If line-ups aren’t your thing, head to Kinton Ramen’s North York location after 10pm. At the later hour, plenty of tables available but there's still enough people mingling that it doesn’t feel empty.

Kinton’s fourth location offers a combo menu made up of a ramen, side dish and drink. Being a financially savvy person, I had to analyze the pricing to see whether it's actually a deal. My verdict is that although you save money, the savings of a $1 is negligible thus fairly worthless. Strangely, the lack of savings is due to Kinton charging more for the side dish as part of the combo than off their regular menu. Thus, this works to negate savings from adding a drink. In the brackets below, I list the combo and a la carte menu prices as a means of comparison.

I stuck with the pork original ramen ($10.90 for both combo and a la carte menu) as a means of comparing the uptown recipe to their Baldwin outpost (you can read about experience with the later here). Made with a shio (salt) base, I went with ‘regular’ strength as I found the ‘light’ one too watery. It was nice, not too salty or oily and had a light pork flavour coming through. So, it’s worth trying the regular first before you opt for the lighter choice.

The thick noodles were just a springy and the pork shoulder having a smoky quality as I enjoyed in my last visit. There’s also bean sprouts, green onions, a piece of nori and my favourite – the egg. Kinton still gives a full egg and at the North York location it’s even more soft-boiled, just look at the gooey brilliant yellow colour!

During another visit, I tried the spicy garlic ramen ($10.90) which really packs some heat in the broth. Following my friend's advice, I removed the ball of garlic on top and gradually added it into the broth to control how garlicky the broth became. In the end, about a third was enough for my taste.

Accompanying the combo, was a pint of Sapporo ($3.80 for combo vs. $5.80 on the a la carte menu). And this, my friends, is where any of the savings actually occurs.

The gyozas ($4.80 for combo vs. $3.80 on the a la carte menu) were deep fried arriving piping hot. Interestingly, they were topped with a zippy Miracle Whip sauce rather than being accompanied by soy sauce. It’s a nice change, but Kinton should consider listing the sauce on their menu as some people may be put off by the creamy sauce if they were expecting naked dumplings.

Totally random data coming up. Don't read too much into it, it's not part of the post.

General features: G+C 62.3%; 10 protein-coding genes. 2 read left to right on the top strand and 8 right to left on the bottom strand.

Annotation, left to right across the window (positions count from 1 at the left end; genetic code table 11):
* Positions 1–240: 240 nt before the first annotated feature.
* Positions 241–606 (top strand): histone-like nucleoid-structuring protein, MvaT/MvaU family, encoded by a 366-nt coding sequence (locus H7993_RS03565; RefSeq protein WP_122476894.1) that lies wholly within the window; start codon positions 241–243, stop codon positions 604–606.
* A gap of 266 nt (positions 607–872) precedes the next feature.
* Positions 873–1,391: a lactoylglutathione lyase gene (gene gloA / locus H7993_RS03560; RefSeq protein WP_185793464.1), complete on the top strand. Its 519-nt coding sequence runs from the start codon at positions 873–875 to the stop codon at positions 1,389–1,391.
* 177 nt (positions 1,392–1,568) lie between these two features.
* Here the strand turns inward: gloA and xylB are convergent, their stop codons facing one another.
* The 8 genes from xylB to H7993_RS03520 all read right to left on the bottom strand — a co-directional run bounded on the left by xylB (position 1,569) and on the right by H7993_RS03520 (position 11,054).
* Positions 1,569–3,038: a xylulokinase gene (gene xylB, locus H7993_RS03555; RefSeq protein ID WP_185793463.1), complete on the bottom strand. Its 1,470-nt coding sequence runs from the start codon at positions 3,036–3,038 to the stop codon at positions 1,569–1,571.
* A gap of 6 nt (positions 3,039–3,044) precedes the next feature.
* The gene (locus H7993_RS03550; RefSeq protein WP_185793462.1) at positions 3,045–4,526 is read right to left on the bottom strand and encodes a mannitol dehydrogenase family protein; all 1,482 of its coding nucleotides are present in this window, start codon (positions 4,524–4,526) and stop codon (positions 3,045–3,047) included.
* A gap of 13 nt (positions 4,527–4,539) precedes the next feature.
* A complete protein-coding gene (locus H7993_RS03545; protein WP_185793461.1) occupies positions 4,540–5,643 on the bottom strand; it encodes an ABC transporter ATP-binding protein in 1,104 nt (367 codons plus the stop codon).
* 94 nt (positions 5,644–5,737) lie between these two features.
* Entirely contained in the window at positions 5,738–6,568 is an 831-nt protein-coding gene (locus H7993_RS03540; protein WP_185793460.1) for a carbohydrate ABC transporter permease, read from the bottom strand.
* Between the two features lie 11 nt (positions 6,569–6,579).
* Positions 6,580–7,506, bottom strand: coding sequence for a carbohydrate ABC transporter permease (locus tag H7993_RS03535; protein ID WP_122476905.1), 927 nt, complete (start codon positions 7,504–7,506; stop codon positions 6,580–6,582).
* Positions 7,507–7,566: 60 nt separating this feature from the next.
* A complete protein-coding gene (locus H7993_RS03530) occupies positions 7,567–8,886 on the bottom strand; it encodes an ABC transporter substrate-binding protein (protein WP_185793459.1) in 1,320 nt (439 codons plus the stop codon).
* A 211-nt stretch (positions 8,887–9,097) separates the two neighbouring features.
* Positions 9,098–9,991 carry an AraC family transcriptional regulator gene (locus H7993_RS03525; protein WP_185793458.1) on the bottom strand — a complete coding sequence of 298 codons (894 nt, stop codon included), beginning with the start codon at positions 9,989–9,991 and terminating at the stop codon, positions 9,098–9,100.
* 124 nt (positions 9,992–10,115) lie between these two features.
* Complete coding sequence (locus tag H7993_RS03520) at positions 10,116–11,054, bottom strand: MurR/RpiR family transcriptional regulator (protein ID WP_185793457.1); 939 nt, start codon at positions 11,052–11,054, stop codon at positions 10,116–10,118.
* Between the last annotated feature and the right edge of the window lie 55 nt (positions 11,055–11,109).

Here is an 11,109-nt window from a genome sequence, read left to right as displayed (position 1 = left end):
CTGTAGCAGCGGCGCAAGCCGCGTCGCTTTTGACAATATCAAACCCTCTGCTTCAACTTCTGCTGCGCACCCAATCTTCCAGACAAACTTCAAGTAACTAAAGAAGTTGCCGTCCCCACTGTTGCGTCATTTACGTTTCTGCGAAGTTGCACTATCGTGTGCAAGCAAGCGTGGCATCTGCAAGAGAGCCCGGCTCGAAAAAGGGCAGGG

I wanted to know more about said sauce, but our waiter was no help: simply noting he didn’t know what was in it. Frankly, for a place where there’s such a limited menu, it’s sad for someone who works there to actually tell a customer they know nothing about the dishes. At the very least, they should offer to check with the chef or someone else who would know what’s being served.

Which brings me to the biggest difference between Kinton’s Baldwin and North York location – the service. Sure, everyone still shouts as you enter/leave, dishes arrive quickly and generally everyone is cheerful and friendly. But, it’s the small things that are not quite as polished.

The first, as already mentioned, is the lack of knowledge of their menu (at least the person who served us that night). Another example, was when soup was spilled as the table was cleared. Our waiter warned us about the spill (that he caused) but then chose to ignore it rather than cleaning it up. Normally, it wouldn’t matter. However, in this case, the soup was dangerously close to the edge of the table and could drip onto my fellow diner. Moreover, since all our napkins were taken away, we couldn’t even clean it up ourselves.

All in all, the slight service slip aside, I was satisfied with the food. Indeed, compared to other options available in the Yonge and Empress area, the ramen is better. Thankfully, the taste and quality is in line with Kinton’s downtown location; the serving size may even be slightly larger. If only their employees were better trained and their combo pricing strategy reevaluated than I’d be even happier.

Overall mark - 7* out of 10

* You may notice that I’ve given Kinton’s Baldwin location a “6” and the North York location a “7”.  The uptown location is by no means better than its downtown location. But, due to the uptown branch being so conveniently located and wait times being less than Downtown, I know I will likely return (thus, rendering the 6 as untrue).

Follow me on twitter to chat, be notified about new posts and more -

Gastro World's Grading System

  • Anything under 5 - I really disliked and will never go back
  • - decent restaurant but I likely won't return
  • 7 - decent restaurant and I will likely return
  • 8 - great restaurant that I'd be happy to recommend
  • 9 - fantastic restaurant that I would love to visit regularly and highly recommend
  • 10 - absolute perfection!